Jointer Quest, Found?!

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Forum topic by Kyheadhunter posted 03-01-2014 10:23 PM 1469 views 0 times favorited 8 replies Add to Favorites Watch
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40 posts in 1638 days

03-01-2014 10:23 PM

I’ve been on a quest for a jointer since before Christmas. I located a PM 8” and an Oliver 8” but could never get the deal closed. I just located a Yates American 12” jointer just north of my location. Its belt driven, a Yates American #1 jointer with a 3 phase motor. I’ve seen pictures and it needs a bit of cleaning, but hasn’t been run for about 10 years, was running when put up. Owner is asking $1000 for it, was wondering if that price is in the ball park for that particular jointer.

8 replies so far

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10385 posts in 3645 days

#1 posted 03-01-2014 10:58 PM

That’s a fair price, priced to sell I’d say.

Ball bearing I assume.

Do make sure it has a gib screw cutterhead or educate
yourself about clamshell cutterheads.

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Jeff Heath

67 posts in 3066 days

#2 posted 03-01-2014 11:07 PM

I am a big fan of Yates American equipment, and have owned and restored four different #1 wedgebed jointers built by them. You’re not getting hurt at that price at all, assuming you don’t have to spend a ton of money getting it operating.

Clean it well, including rust removal with WD40 and a razor blade, followed by a green scotchbrite pad. Those machines were built to last with heavy castings, and are better than anything being offered today that you would typically find of asian descent. That machine will really hog wood if you need it to.

Check the bearings on the motor. If they are noisy, inspect and re-grease (if good) or replace them. Most 3 phase motors are extremely easy to work on, and opening them up and giving them a good cleaning, removing all the built up sawdust and grease will make them run forever.

If the motor has been sitting that long, the grease has probably hardened inside the bearings. If they are open grease-able bearings, clean and re-grease (assuming they are good with no pitting). If not, just replace them. In most cases, they are reasonably cheap. PM me for a great source for bearings.

-- Jeff Heath

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40 posts in 1638 days

#3 posted 03-02-2014 12:18 AM

Yes, Ball bearing Loren. Jeff, thanks for the info. Biggest challenge will be getting it loaded and unloaded. I figure the weight would be about 1600 lbs.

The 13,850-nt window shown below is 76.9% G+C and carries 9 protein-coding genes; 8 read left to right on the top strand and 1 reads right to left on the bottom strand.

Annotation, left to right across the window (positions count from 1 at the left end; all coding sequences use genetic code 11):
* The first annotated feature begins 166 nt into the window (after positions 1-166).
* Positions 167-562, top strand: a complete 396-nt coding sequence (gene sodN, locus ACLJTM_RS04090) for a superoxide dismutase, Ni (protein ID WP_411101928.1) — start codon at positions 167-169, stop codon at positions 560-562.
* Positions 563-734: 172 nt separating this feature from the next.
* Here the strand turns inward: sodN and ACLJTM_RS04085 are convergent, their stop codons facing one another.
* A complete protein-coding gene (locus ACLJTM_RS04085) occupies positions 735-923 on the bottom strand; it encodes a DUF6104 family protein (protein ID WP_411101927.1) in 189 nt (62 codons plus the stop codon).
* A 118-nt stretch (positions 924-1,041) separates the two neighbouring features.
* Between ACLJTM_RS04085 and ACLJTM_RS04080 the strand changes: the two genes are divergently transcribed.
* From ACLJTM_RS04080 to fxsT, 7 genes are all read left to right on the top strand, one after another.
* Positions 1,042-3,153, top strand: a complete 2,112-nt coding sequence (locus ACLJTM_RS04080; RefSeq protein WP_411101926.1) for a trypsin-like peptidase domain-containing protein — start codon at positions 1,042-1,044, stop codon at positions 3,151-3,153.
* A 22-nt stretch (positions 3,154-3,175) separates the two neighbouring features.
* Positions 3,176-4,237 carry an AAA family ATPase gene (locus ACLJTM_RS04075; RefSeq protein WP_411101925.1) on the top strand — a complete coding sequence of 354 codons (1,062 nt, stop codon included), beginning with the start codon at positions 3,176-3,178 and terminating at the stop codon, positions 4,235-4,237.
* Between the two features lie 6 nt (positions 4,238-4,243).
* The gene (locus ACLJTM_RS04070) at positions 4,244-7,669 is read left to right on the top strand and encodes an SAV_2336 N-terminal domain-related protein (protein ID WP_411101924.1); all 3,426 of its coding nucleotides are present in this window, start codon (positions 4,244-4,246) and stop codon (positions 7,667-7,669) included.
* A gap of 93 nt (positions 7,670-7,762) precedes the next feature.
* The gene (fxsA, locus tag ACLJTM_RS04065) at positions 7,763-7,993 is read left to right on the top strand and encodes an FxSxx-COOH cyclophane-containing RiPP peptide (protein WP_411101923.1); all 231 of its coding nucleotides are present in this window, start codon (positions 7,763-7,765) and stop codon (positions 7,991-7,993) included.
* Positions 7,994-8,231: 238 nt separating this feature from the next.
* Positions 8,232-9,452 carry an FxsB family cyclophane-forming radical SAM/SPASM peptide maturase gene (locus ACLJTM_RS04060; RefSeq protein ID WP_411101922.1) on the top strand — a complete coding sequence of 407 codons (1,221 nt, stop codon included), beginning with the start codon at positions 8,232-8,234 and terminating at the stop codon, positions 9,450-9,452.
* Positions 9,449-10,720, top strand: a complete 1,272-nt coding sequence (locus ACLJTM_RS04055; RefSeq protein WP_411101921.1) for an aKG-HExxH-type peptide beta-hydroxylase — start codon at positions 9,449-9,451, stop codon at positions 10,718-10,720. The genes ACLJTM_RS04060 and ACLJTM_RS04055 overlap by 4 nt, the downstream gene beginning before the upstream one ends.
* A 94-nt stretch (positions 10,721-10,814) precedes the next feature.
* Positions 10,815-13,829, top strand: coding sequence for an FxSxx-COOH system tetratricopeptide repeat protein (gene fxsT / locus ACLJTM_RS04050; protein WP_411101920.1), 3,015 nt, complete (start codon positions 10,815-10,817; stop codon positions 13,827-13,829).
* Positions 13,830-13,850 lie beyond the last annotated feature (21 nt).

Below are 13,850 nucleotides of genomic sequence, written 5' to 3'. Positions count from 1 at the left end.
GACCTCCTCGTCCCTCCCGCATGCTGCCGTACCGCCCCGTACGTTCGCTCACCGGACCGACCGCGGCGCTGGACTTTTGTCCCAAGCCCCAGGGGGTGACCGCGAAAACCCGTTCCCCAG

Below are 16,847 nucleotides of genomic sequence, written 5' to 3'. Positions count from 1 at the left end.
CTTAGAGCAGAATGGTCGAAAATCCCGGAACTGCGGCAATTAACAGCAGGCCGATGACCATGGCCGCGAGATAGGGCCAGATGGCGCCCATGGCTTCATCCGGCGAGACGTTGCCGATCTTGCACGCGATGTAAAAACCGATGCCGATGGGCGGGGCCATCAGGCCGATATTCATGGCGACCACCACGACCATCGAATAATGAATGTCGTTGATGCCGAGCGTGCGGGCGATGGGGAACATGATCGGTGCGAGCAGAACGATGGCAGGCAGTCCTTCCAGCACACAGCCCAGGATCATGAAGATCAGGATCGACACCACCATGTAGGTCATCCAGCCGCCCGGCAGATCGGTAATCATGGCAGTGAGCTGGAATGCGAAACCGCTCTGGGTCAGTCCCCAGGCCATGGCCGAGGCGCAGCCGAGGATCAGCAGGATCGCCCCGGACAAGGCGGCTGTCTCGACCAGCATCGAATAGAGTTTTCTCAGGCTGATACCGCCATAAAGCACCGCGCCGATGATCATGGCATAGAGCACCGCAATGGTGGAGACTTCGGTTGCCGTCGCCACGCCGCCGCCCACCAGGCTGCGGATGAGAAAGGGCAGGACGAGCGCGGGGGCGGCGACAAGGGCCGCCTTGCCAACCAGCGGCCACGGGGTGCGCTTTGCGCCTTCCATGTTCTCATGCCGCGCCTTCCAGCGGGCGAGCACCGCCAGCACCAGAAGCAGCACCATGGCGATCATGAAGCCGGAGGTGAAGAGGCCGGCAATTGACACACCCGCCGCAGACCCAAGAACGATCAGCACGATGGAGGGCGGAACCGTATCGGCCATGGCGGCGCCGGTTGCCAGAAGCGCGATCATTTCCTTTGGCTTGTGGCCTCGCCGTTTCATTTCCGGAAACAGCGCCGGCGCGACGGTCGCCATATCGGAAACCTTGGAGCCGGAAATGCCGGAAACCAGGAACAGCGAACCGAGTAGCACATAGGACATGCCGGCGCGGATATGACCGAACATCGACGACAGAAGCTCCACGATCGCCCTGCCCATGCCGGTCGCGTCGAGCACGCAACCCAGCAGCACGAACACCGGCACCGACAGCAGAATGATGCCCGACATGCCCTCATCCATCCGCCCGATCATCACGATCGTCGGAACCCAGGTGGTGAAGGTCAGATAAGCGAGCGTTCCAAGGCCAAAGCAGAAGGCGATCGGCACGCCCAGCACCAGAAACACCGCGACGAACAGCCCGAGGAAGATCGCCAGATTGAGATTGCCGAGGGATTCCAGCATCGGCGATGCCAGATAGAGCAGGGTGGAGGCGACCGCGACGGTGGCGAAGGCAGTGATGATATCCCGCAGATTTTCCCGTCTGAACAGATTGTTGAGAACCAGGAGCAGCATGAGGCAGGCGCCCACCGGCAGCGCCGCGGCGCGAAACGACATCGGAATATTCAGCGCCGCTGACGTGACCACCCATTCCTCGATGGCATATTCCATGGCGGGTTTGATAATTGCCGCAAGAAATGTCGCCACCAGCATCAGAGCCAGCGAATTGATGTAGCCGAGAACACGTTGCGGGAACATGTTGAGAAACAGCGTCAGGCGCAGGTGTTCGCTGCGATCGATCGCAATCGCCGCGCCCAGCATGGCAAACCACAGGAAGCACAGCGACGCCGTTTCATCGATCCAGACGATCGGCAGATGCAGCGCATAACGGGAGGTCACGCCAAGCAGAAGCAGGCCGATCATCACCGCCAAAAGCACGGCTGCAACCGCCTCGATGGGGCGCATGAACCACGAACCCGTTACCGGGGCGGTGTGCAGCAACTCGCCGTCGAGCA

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5491 posts in 2263 days

#4 posted 03-02-2014 03:09 AM

I got a Sears POS I inherited from my Dad. $50 and it’s your. Come on and get out of my Garage. Please!!!

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1 post in 1560 days

#5 posted 03-02-2014 05:16 PM

would love a YA 12” jointer!. one of my quest machines as well!

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10385 posts in 3645 days

#6 posted 03-02-2014 05:28 PM

If the seller has a forklift you’re in luck. Otherwise it will be a
hassle to load. I would take it apart, myself.

The last jointer I moved is a 16” pre-war one with a cast iron
pedestal stand. The seller had a forklift and loaded it but to
get it out of my vehicle I removed the tables (at least 150#
each) and maneuvered the body out with an engine hoist.

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40 posts in 1638 days

#7 posted 03-02-2014 06:49 PM

I really like the idea of taking it apart. Are they pretty simple to take apart?? I never looked at them close enough to see how simple/hard it is.

View Loren's profile (online now)


10385 posts in 3645 days

#8 posted 03-02-2014 07:12 PM

Yes, they are simple to disassemble. Watch for thin shim stock
falling out and note where it was… if somebody in the
past really got the machine dialed in you can try to put
the shims back and get close to the same precision.

Often on larger jointers the tables slide in or out from the
cutterhead and can be removed. They alone will be heavy.
Then underneath you have those triangular support castings
which move up and down on the angled faces of the base
casting. Those can also be removed.

With the tables and support castings removed that jointer
body will probably be around 500-600lb. I moved mine
in a closed van and the small headroom made unloading
with the hoist a slow process. An open trailer would have
been easiest to unload.

Do find out if the seller has a forklift beforehand, or several
guys on hand.

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